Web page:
These days, transferring money domestically is easier than ever. Apps like Zelle and Venmo enable users to send transfers within the US with just a few taps of your fingers. However, the process for sending money abroad is significantly less seamless. Platforms such as Wise and Revolut can take time to set up, and transfers often incur fees. Plus, these startups are geared toward more tech-savvy customers.
CashQ is an early-stage, Miami-based startup that is offering a different solution – one that will work as well for your digital-native primo in the Dominican Republic as your technology-challenged babushka in the Ukraine.
“It’s a very simple way to transfer money internationally, like we currently have for domestic transfers,” CashQ co-founder and CEO Alex Voronovich told Refresh Miami.
The platform integrates into your favorite messenger service. (It currently works in Telegram, and the company plans to go live in Whatsapp later this month.) First, you fund the account by linking your US bank account. Then you simply input the credit or debit card number of your friend or family member abroad, and the money is instantly converted to the local currency. “Banks give us the wholesale FX rate,” Voronovich explained. CashQ passes this savings on to customers.
But don’t get fooled by the straightforward user experience. Under the hood, the CashQ team has had to flip the script on the traditional cash transfer process. CashQ’s underlying technology enables users to make these instant payments to foreign cards by leveraging ACH transfer technology and the vast networks encompassed by Visa Direct, MasterCard Send, and other localized card issuers. “We truly believe in the idea that our tech can be complicated in the backend. But for customers, it should be as easy as texting,” said Voronovich.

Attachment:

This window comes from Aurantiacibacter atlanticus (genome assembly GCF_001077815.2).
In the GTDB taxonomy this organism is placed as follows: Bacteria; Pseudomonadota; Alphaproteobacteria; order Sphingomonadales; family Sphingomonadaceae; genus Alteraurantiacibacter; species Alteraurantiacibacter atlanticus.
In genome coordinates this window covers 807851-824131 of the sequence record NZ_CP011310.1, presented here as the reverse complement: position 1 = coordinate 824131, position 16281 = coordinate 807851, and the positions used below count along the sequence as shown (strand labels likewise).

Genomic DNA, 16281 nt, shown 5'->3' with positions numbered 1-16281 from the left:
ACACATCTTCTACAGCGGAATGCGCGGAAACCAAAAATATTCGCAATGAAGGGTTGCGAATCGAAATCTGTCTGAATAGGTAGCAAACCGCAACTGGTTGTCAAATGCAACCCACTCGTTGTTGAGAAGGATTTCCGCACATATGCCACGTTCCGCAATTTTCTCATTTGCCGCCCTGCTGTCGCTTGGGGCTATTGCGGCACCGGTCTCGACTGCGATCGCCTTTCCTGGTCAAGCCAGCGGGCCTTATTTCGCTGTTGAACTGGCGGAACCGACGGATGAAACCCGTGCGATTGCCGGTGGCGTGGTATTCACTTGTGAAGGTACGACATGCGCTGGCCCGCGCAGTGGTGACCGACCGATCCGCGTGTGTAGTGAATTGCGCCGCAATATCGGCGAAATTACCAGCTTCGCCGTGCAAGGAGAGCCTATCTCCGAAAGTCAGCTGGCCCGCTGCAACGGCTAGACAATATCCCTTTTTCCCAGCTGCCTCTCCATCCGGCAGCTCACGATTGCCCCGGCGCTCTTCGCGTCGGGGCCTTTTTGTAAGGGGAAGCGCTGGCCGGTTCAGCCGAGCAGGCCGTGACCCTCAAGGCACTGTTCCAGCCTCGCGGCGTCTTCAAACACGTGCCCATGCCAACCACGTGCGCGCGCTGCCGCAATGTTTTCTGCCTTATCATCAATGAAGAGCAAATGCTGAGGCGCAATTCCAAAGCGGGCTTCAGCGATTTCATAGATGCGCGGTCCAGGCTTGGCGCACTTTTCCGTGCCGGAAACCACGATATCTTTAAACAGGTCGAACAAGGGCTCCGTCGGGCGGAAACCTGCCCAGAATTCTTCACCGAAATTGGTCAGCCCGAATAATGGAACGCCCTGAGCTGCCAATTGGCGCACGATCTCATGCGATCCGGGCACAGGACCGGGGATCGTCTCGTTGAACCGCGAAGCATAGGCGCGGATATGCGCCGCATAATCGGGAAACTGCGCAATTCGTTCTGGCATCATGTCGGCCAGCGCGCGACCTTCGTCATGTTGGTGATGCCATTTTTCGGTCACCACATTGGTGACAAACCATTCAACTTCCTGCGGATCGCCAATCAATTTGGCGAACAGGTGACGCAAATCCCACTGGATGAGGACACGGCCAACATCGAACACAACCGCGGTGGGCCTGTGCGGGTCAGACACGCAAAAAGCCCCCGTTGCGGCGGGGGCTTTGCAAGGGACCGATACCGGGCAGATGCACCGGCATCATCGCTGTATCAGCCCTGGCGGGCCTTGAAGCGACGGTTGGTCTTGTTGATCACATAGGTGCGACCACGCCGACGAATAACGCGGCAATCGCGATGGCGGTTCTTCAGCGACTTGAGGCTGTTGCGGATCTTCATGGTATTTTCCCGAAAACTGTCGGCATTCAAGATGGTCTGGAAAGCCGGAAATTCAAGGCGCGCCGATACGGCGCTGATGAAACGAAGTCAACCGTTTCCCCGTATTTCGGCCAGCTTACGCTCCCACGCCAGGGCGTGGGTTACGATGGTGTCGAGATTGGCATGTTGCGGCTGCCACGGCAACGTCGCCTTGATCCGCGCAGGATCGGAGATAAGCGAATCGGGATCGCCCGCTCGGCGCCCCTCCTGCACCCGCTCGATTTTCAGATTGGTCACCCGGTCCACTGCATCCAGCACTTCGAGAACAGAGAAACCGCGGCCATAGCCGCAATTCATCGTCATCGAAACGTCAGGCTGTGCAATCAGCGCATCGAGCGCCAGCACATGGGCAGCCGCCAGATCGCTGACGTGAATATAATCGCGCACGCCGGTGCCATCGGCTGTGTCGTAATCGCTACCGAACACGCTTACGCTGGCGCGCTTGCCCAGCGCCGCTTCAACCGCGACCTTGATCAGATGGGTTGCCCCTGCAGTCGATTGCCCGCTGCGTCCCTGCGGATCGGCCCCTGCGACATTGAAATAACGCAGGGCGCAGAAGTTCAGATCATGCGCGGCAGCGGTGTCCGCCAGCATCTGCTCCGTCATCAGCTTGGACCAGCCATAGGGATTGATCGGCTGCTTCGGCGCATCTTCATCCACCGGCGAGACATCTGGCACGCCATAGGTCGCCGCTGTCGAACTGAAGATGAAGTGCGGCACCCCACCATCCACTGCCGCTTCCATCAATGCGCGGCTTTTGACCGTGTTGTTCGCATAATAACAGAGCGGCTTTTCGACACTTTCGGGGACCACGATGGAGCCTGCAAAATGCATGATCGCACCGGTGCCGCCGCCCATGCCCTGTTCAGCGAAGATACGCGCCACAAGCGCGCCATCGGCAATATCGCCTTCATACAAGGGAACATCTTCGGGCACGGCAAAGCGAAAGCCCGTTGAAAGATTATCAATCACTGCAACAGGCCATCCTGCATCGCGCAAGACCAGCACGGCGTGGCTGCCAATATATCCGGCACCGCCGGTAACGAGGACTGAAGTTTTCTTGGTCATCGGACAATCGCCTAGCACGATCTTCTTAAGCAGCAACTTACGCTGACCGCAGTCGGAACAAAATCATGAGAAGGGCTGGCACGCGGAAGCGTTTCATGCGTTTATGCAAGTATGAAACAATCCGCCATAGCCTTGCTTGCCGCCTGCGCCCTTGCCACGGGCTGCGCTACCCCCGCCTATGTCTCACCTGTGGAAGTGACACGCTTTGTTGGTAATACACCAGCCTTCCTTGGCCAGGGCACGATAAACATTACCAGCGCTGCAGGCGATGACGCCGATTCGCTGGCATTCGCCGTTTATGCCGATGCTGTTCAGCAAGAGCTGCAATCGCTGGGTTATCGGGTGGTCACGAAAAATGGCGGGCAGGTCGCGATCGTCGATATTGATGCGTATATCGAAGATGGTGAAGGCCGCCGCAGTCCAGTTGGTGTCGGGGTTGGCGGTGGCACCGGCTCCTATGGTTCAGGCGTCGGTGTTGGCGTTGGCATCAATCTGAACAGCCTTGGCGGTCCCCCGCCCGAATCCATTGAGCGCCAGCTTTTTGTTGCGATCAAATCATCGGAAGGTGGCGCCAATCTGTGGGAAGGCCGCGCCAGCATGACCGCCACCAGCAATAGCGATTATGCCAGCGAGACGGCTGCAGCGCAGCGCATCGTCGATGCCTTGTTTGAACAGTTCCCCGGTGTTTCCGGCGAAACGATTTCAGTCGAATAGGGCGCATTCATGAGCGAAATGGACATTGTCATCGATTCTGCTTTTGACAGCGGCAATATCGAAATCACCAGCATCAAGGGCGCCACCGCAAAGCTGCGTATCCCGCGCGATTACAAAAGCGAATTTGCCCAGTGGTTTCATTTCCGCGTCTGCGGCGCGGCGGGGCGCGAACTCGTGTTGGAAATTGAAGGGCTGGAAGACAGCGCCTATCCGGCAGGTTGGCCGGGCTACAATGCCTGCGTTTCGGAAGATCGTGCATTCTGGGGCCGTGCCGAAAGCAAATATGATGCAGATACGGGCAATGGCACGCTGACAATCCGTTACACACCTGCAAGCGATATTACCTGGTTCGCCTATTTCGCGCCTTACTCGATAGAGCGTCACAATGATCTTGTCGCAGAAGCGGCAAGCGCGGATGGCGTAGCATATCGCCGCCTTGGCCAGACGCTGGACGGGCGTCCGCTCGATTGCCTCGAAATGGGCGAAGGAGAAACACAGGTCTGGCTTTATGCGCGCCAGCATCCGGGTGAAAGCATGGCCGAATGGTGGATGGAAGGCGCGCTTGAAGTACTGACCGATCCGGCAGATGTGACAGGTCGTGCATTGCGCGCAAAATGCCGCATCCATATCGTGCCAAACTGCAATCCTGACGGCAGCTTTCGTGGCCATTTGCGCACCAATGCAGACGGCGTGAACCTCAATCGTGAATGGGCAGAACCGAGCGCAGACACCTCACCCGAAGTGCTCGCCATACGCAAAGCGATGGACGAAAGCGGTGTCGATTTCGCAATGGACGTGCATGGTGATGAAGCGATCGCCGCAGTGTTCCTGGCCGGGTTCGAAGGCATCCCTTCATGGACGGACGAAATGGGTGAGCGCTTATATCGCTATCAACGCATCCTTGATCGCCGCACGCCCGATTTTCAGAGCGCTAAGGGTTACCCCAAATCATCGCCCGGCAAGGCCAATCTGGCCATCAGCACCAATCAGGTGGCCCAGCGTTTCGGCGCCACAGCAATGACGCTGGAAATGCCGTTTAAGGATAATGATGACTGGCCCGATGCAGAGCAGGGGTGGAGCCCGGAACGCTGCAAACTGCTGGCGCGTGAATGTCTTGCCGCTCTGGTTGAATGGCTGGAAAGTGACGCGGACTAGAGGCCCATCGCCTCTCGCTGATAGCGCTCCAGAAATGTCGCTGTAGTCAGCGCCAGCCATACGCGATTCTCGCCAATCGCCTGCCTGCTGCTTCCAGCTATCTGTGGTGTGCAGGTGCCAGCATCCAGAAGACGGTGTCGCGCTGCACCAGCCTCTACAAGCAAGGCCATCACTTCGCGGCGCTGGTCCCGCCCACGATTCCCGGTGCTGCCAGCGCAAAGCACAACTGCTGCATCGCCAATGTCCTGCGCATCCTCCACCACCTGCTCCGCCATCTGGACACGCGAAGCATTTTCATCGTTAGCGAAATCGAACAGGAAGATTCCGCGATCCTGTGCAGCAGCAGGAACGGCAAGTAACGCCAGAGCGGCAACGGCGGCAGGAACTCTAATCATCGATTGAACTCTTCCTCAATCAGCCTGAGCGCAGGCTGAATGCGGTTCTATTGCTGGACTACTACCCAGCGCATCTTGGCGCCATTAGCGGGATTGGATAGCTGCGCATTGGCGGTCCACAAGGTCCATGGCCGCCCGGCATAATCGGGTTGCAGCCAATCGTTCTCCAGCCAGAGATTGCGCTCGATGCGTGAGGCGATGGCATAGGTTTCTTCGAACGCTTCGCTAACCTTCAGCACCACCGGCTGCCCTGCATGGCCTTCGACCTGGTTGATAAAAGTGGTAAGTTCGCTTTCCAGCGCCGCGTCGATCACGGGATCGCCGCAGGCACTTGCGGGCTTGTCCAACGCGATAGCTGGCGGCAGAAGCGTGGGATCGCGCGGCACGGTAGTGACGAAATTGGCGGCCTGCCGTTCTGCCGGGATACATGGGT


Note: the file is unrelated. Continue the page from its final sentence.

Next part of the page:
Co-founder and COO Arina Anapolskaya (pictured at the top of this post) emphasized the idea of inclusion and accessibility as underpinning CashQ’s platform: “Everyone has a phone, and everyone is texting today.” However, not everyone may be comfortable using – or have access to – the more tech-intensive solutions like Wise. And traditional options, like Western Union and Ria can be pricey. “Our technology reduces discrimination in financial services, making the digital product available for all regardless of experience or education level.”
At the moment, CashQ is not charging for its service. But they plan to charge a flat rate of $1 for all transfers once the platform is fully rolled out. The team hopes to focus on the Latin American and Caribbean market to start, since they have experience working in that region as contractors on a project for mobile phone network Digicel. But CashQ reports that their total addressable market consists of more than 40 million first or second generation Americans who send money abroad.
The four-person team founded CashQ two years ago. A limited, invitation-only version of the service is active at the moment, with about one hundred active users. But Voronovich signaled that he hopes to work through the waiting list and onboard 10,000 customers within the next 12 months.
CashQ aims to close its pre-seed round soon. “It has been a full-time job,” said Anapolskaya. But the fundraising process has left her energized: “It is nice to make connections, some of which have already turned into friendships, and to meet and learn from different founders.”
Next up for CashQ is to finalize the integrations into each major messaging platform, including Whatsapp, Facebook Messenger, and Viber (a messaging app popular in Russia).
Interested in trying CashQ? Join the waiting list here.
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